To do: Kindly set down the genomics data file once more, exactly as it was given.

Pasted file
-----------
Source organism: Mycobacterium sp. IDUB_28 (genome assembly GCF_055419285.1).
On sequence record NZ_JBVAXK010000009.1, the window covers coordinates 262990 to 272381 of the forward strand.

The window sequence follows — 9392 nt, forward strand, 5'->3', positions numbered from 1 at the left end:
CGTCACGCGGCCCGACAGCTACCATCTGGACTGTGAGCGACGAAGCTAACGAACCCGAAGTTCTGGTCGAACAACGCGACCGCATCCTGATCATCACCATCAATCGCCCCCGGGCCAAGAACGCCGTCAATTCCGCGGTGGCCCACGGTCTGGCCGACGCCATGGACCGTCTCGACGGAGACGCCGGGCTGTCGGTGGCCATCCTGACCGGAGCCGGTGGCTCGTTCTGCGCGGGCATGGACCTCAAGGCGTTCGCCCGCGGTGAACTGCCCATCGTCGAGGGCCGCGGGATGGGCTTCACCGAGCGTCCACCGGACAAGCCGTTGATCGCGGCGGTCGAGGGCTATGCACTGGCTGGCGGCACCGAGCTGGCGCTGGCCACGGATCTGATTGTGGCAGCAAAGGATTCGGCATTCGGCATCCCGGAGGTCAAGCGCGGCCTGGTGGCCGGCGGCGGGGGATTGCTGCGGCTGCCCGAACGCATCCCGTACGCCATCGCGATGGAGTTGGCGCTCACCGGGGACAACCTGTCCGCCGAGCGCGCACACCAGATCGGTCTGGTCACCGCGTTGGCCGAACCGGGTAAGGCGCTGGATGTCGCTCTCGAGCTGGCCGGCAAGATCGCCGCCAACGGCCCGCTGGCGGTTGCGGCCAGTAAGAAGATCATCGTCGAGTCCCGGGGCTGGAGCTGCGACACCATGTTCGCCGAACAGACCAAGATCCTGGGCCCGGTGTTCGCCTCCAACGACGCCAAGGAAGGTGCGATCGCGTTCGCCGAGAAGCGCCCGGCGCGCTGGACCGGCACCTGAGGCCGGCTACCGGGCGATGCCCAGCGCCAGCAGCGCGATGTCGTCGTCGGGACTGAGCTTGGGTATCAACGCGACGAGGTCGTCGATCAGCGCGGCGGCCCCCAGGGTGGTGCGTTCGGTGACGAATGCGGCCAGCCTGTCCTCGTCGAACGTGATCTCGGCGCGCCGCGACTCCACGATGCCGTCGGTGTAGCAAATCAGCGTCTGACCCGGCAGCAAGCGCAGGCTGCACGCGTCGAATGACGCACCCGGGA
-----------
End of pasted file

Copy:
Source organism: Mycobacterium sp. IDUB_28 (genome assembly GCF_055419285.1).
On sequence record NZ_JBVAXK010000009.1, the window covers coordinates 262990 to 272381 of the forward strand.

The window sequence follows — 9392 nt, forward strand, 5'->3', positions numbered from 1 at the left end:
CGTCACGCGGCCCGACAGCTACCATCTGGACTGTGAGCGACGAAGCTAACGAACCCGAAGTTCTGGTCGAACAACGCGACCGCATCCTGATCATCACCATCAATCGCCCCCGGGCCAAGAACGCCGTCAATTCCGCGGTGGCCCACGGTCTGGCCGACGCCATGGACCGTCTCGACGGAGACGCCGGGCTGTCGGTGGCCATCCTGACCGGAGCCGGTGGCTCGTTCTGCGCGGGCATGGACCTCAAGGCGTTCGCCCGCGGTGAACTGCCCATCGTCGAGGGCCGCGGGATGGGCTTCACCGAGCGTCCACCGGACAAGCCGTTGATCGCGGCGGTCGAGGGCTATGCACTGGCTGGCGGCACCGAGCTGGCGCTGGCCACGGATCTGATTGTGGCAGCAAAGGATTCGGCATTCGGCATCCCGGAGGTCAAGCGCGGCCTGGTGGCCGGCGGCGGGGGATTGCTGCGGCTGCCCGAACGCATCCCGTACGCCATCGCGATGGAGTTGGCGCTCACCGGGGACAACCTGTCCGCCGAGCGCGCACACCAGATCGGTCTGGTCACCGCGTTGGCCGAACCGGGTAAGGCGCTGGATGTCGCTCTCGAGCTGGCCGGCAAGATCGCCGCCAACGGCCCGCTGGCGGTTGCGGCCAGTAAGAAGATCATCGTCGAGTCCCGGGGCTGGAGCTGCGACACCATGTTCGCCGAACAGACCAAGATCCTGGGCCCGGTGTTCGCCTCCAACGACGCCAAGGAAGGTGCGATCGCGTTCGCCGAGAAGCGCCCGGCGCGCTGGACCGGCACCTGAGGCCGGCTACCGGGCGATGCCCAGCGCCAGCAGCGCGATGTCGTCGTCGGGACTGAGCTTGGGTATCAACGCGACGAGGTCGTCGATCAGCGCGGCGGCCCCCAGGGTGGTGCGTTCGGTGACGAATGCGGCCAGCCTGTCCTCGTCGAACGTGATCTCGGCGCGCCGCGACTCCACGATGCCGTCGGTGTAGCAAATCAGCGTCTGACCCGGCAGCAAGCGCAGGCTGCACGCGTCGAATGACGCACCCGGGA